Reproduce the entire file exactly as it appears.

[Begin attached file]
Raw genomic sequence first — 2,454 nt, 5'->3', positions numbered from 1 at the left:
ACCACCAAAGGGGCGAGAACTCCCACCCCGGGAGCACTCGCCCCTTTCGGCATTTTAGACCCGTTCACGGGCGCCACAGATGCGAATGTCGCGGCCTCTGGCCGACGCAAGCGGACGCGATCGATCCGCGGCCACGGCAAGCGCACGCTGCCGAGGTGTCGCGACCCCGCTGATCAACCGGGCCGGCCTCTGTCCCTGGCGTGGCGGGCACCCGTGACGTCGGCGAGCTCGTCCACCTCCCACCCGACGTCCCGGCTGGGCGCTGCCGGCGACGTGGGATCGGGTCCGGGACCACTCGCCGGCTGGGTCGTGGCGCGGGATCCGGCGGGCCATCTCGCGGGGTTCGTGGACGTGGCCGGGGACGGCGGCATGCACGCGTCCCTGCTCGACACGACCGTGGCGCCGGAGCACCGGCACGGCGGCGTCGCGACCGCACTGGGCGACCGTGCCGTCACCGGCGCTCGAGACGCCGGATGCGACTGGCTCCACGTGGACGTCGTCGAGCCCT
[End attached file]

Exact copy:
Raw genomic sequence first — 2,454 nt, 5'->3', positions numbered from 1 at the left:
ACCACCAAAGGGGCGAGAACTCCCACCCCGGGAGCACTCGCCCCTTTCGGCATTTTAGACCCGTTCACGGGCGCCACAGATGCGAATGTCGCGGCCTCTGGCCGACGCAAGCGGACGCGATCGATCCGCGGCCACGGCAAGCGCACGCTGCCGAGGTGTCGCGACCCCGCTGATCAACCGGGCCGGCCTCTGTCCCTGGCGTGGCGGGCACCCGTGACGTCGGCGAGCTCGTCCACCTCCCACCCGACGTCCCGGCTGGGCGCTGCCGGCGACGTGGGATCGGGTCCGGGACCACTCGCCGGCTGGGTCGTGGCGCGGGATCCGGCGGGCCATCTCGCGGGGTTCGTGGACGTGGCCGGGGACGGCGGCATGCACGCGTCCCTGCTCGACACGACCGTGGCGCCGGAGCACCGGCACGGCGGCGTCGCGACCGCACTGGGCGACCGTGCCGTCACCGGCGCTCGAGACGCCGGATGCGACTGGCTCCACGTGGACGTCGTCGAGCCCT